Handling Temporary Files, Best Practice

by Dmitry Kirsanov 9. October 2016 13:59

Each day I am creating so many temporary files that I can’t really give you a count. Sometimes it’s thousands. Opening attachments from e-mails and instant messengers, saving images from internet for a single use, opening archives, deploying software and many other tasks – they all create temporary files that may stay in a hard drive for years.

By temporary files I don’t mean the files created by applications to temporarily store data. I mean the actual user files you don’t intend to use in the future.

Another type of temporary files is log files. Usually we have them on servers. Web server logs, mail server, your own application that creates a set of log files each day – usually you don’t need to store these files for more than a few months. Especially if these files are stored on virtual machines, like Azure or Amazon, where you are paying for each megabyte of storage.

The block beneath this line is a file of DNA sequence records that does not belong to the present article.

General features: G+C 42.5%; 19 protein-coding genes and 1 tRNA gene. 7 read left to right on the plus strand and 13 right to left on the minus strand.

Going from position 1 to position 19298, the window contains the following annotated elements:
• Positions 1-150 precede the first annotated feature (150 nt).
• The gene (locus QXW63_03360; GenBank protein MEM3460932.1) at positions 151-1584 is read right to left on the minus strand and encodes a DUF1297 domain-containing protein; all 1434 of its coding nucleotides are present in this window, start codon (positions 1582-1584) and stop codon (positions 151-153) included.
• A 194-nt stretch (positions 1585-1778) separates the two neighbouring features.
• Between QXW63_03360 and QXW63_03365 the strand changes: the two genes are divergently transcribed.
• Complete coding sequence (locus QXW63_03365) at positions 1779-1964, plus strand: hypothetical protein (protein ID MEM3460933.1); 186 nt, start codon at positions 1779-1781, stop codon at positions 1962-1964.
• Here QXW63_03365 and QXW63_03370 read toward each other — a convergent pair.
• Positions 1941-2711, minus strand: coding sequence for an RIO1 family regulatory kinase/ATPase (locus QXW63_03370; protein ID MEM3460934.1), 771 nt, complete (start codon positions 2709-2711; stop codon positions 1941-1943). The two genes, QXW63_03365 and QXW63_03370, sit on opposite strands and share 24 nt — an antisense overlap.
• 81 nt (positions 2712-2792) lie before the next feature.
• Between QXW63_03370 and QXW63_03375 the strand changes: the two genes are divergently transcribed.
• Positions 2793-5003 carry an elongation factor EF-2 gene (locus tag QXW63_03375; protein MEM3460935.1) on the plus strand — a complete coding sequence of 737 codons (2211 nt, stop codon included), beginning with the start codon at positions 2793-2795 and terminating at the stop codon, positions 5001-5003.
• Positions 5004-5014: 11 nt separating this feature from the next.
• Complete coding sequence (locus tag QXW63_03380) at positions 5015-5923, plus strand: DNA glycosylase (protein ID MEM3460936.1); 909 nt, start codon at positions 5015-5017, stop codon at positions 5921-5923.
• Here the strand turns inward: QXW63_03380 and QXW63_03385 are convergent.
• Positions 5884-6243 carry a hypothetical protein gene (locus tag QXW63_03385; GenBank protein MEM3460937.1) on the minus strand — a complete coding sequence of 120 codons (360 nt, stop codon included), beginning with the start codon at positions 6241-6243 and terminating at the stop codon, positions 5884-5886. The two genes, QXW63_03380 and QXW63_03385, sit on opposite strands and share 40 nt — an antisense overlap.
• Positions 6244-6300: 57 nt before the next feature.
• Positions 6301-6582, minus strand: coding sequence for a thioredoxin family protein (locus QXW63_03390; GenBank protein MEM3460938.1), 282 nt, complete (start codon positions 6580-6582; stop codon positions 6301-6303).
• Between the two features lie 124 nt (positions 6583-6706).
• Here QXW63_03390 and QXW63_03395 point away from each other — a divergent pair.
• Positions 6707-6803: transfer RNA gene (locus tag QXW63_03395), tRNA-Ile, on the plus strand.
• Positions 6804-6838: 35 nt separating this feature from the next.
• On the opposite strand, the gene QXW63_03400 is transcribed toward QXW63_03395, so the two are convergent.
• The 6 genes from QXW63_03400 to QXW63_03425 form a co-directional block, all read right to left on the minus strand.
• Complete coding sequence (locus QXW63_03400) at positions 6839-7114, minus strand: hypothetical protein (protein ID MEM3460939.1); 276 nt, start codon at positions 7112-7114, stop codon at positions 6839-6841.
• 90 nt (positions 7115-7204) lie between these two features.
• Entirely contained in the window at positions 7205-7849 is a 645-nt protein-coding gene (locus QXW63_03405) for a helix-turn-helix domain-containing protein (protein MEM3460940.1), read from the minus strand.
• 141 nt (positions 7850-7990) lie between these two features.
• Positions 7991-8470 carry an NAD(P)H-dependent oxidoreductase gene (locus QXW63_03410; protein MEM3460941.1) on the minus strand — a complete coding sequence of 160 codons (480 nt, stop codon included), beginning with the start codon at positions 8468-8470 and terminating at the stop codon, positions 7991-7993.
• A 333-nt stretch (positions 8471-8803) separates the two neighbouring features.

There are two aspects in temporary files that may justify doing something about them:

1. They take space or they are produced in numbers that decrease the performance of file system. The file doesn’t have to take all the space of the drive – it’s enough to have thousands of files in one directory to make Windows freeze every time it’s trying to find and list these files. For some directories we would prefer to have a threshold of a particular time after which these files should vanish.

2. They may contain sensitive information that you wouldn’t want to leave behind. Of financial, medical, business, political or any other nature – when the file has expired, there is no need to keep it, but some files may require special care in form of secure erase. More...

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